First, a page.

Practitioners and researchers are persistently trying to identify critical product/service attributes that generate greater customer satisfaction, which in turn yields…
Practitioners and researchers are persistently trying to identify critical product/service attributes that generate greater customer satisfaction, which in turn yields multiple positive outcomes for the business. However, traditional measuring of attribute performance does not account for a non-linear nature of the relationship between attribute performance and customer satisfaction. The purpose of this paper is to apply an alternative method – penalty-reward contrast analysis (PRCA) grounded in Kano model – to a wine festival setting and to estimate the effects of each attribute on the overall satisfaction.
The aim of the study is to use a self-administered survey distributed to attendees of a large wine festival in the USA, resulting in a sample of 250 festival attendees.
Personnel and entertainment were considered “must-be” or basic factors for wine festivals. Failing to deliver on these dimensions will lead to attendees’ frustration and is likely to outweigh positive impact of other factors. Wine was considered to be a linear, or performance, factor with symmetrical positive and negative impact on satisfaction. Food and facilities were non-significant in predicting customer satisfaction.
Given that most wine festivals operate with rather scarce resources in a competitive environment, using an approach that helps determine how limited resources are best deployed to achieve the highest levels of customer satisfaction is beneficial for the industry. The study provides new insights to wine festivals managers as to how drivers of satisfaction may vary according to attributes of both the festival and the attendees.
The study adopts the novel approach of the PRCA in its application to wine festivals, making the study unique and noteworthy. It brings new knowledge about quality components of wine festivals and adds support to the new evaluation tool.
The main purpose of this study was to examine the effectiveness of embedded social media channels and determine whether the embedded social media channels enhance the…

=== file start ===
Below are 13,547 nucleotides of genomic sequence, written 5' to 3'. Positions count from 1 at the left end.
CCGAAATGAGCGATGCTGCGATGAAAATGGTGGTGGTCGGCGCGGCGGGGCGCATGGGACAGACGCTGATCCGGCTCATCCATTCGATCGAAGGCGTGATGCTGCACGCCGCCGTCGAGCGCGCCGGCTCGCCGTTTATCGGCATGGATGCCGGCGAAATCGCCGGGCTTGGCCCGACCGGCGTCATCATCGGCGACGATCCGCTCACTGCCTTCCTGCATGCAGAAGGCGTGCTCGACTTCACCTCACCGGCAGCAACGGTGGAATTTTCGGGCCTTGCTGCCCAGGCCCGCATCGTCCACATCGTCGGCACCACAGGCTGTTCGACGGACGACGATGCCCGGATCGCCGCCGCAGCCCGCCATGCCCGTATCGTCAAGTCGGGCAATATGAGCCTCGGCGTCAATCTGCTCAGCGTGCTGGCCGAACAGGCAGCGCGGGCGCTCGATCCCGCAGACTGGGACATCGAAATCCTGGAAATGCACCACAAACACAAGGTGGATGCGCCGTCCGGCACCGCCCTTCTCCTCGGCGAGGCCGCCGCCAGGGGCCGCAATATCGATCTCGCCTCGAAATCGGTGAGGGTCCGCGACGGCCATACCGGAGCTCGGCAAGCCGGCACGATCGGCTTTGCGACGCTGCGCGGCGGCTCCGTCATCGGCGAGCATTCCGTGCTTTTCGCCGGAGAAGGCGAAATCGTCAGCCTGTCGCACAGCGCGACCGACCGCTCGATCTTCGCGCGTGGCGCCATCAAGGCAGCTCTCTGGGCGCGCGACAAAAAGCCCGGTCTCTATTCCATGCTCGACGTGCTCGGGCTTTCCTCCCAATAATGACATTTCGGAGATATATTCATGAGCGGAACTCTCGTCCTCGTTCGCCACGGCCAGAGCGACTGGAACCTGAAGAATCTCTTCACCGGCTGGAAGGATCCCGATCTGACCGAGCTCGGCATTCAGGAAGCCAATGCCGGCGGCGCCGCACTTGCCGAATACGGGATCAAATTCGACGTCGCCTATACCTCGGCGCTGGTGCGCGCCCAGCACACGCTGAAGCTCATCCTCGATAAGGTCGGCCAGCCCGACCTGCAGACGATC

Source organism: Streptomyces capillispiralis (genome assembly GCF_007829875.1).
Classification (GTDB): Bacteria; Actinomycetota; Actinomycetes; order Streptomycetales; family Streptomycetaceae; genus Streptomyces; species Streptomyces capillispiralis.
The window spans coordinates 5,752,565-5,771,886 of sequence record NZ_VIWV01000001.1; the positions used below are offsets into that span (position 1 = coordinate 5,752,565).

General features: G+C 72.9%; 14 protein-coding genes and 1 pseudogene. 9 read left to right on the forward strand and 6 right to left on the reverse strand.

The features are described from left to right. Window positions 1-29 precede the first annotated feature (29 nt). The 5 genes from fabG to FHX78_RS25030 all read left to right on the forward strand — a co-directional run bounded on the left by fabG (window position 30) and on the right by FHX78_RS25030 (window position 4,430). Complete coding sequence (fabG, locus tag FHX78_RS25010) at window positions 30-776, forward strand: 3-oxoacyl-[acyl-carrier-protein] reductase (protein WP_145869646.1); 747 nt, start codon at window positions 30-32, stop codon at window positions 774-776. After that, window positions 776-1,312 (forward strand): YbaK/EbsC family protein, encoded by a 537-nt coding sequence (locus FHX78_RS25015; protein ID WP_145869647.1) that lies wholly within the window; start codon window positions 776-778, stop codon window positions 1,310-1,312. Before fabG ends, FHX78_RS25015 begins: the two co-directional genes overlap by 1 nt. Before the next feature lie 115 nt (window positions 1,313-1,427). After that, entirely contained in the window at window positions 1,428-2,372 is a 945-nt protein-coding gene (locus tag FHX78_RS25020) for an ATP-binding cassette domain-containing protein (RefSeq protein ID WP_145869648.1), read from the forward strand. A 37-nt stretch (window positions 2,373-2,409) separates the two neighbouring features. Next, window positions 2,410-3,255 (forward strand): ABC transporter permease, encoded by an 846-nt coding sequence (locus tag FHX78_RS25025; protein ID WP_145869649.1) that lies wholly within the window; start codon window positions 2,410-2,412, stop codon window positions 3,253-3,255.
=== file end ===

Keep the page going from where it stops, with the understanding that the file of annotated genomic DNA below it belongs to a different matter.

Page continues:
The main purpose of this study was to examine the effectiveness of embedded social media channels and determine whether the embedded social media channels enhance the overall experience of travelers using the hotel Web sites.
A true-experimental, between-group and post-test-only design was used to address the primary research questions. Two privately accessible complete versions of the Web site (one with embedded social media channels and one without them) were designed for the experiment. The uses and gratifications approach was used to test the proposed hypotheses. Data were analyzed using ANOVA.
The results of this study revealed that embedded social media channels on the hotel Web site enhanced travelers’ social gratifications of perceived social interaction. Apart from these benefits for travelers seeking social gratifications, embedded social media channels did not enhance the overall experience (content and process gratifications) of travelers using the Web site.
In the case of embedded social media on hotel Web sites, this study suggests that hotel managers measure return on engagement to examine the effectiveness of embedded social media, instead of return on investment.
The study revealed that the emergence of embedded social media channels and their integration on hotel Web sites will have significant influence on travelers who seek social gratifications.
The findings of this study offer new empirical evidence that embedded social media channels enhance only travelers’ perceived social interaction during their first visit to the hotel Web site.
The purpose of this paper is to address issues of performance optimization through accounting for asymmetric responses of customer satisfaction to different types of…
The purpose of this paper is to address issues of performance optimization through accounting for asymmetric responses of customer satisfaction to different types of product or service attributes: core, facilitating and “green” (eco‐friendly). The primary research inquiry was to explore how these attributes affect customer satisfaction and account for interactions among them in order to identify an optimal combination that would maximize customer satisfaction in lodging industry settings.
An experimental design and a web‐based survey were used to collect data from a convenience sample of faculty and staff of two US universities. Univariate and regression analysis were two primary methods of data analysis.
The findings confirmed non‐linear nature of customer satisfaction response and indicated that “green” attributes impact customer satisfaction similarly to facilitating attributes but differently from the core type of attributes in the context of lodging industry.
Generalizability of the findings is bounded by convenience sampling technique. Additionally, only limited number of hotel attributes was examined.
The current findings help to solve the problem of performance optimization and allow creating hotel offerings that yield maximum levels of customer satisfaction and optimal resource allocation.
The study provides additional knowledge about factor structure of customer satisfaction and points on the place and role of “green” attributes in formation of CS in the context of lodging industry.